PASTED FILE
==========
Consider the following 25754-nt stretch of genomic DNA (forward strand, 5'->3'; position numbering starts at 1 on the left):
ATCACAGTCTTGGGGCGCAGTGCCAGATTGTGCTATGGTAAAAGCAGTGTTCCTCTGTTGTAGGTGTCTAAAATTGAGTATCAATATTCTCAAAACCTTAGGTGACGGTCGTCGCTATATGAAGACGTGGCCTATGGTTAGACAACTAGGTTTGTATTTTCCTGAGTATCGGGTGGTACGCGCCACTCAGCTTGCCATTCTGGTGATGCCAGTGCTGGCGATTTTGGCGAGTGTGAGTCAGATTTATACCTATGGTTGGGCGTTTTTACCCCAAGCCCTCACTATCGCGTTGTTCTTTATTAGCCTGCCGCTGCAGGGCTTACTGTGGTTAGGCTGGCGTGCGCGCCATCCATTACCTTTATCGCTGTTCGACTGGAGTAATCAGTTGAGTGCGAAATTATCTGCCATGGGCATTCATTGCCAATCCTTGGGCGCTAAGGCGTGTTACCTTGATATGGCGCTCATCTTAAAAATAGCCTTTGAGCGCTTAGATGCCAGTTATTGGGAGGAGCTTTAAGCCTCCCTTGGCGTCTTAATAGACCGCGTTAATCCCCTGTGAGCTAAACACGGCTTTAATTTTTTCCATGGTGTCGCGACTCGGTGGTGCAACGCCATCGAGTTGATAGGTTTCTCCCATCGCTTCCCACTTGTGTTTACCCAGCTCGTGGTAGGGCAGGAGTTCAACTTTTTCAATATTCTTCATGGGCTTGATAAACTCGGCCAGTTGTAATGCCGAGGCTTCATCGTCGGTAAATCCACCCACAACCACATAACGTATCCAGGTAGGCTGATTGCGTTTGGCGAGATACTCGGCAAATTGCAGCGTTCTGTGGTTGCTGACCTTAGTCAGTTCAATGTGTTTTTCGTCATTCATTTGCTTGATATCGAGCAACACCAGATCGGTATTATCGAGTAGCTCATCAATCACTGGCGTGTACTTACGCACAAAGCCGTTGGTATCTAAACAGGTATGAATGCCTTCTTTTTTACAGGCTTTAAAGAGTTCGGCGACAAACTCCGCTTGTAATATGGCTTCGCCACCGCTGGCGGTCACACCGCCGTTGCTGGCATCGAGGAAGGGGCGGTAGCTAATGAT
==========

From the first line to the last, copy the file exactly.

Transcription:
Consider the following 25754-nt stretch of genomic DNA (forward strand, 5'->3'; position numbering starts at 1 on the left):
ATCACAGTCTTGGGGCGCAGTGCCAGATTGTGCTATGGTAAAAGCAGTGTTCCTCTGTTGTAGGTGTCTAAAATTGAGTATCAATATTCTCAAAACCTTAGGTGACGGTCGTCGCTATATGAAGACGTGGCCTATGGTTAGACAACTAGGTTTGTATTTTCCTGAGTATCGGGTGGTACGCGCCACTCAGCTTGCCATTCTGGTGATGCCAGTGCTGGCGATTTTGGCGAGTGTGAGTCAGATTTATACCTATGGTTGGGCGTTTTTACCCCAAGCCCTCACTATCGCGTTGTTCTTTATTAGCCTGCCGCTGCAGGGCTTACTGTGGTTAGGCTGGCGTGCGCGCCATCCATTACCTTTATCGCTGTTCGACTGGAGTAATCAGTTGAGTGCGAAATTATCTGCCATGGGCATTCATTGCCAATCCTTGGGCGCTAAGGCGTGTTACCTTGATATGGCGCTCATCTTAAAAATAGCCTTTGAGCGCTTAGATGCCAGTTATTGGGAGGAGCTTTAAGCCTCCCTTGGCGTCTTAATAGACCGCGTTAATCCCCTGTGAGCTAAACACGGCTTTAATTTTTTCCATGGTGTCGCGACTCGGTGGTGCAACGCCATCGAGTTGATAGGTTTCTCCCATCGCTTCCCACTTGTGTTTACCCAGCTCGTGGTAGGGCAGGAGTTCAACTTTTTCAATATTCTTCATGGGCTTGATAAACTCGGCCAGTTGTAATGCCGAGGCTTCATCGTCGGTAAATCCACCCACAACCACATAACGTATCCAGGTAGGCTGATTGCGTTTGGCGAGATACTCGGCAAATTGCAGCGTTCTGTGGTTGCTGACCTTAGTCAGTTCAATGTGTTTTTCGTCATTCATTTGCTTGATATCGAGCAACACCAGATCGGTATTATCGAGTAGCTCATCAATCACTGGCGTGTACTTACGCACAAAGCCGTTGGTATCTAAACAGGTATGAATGCCTTCTTTTTTACAGGCTTTAAAGAGTTCGGCGACAAACTCCGCTTGTAATATGGCTTCGCCACCGCTGGCGGTCACACCGCCGTTGCTGGCATCGAGGAAGGGGCGGTAGCTAATGAT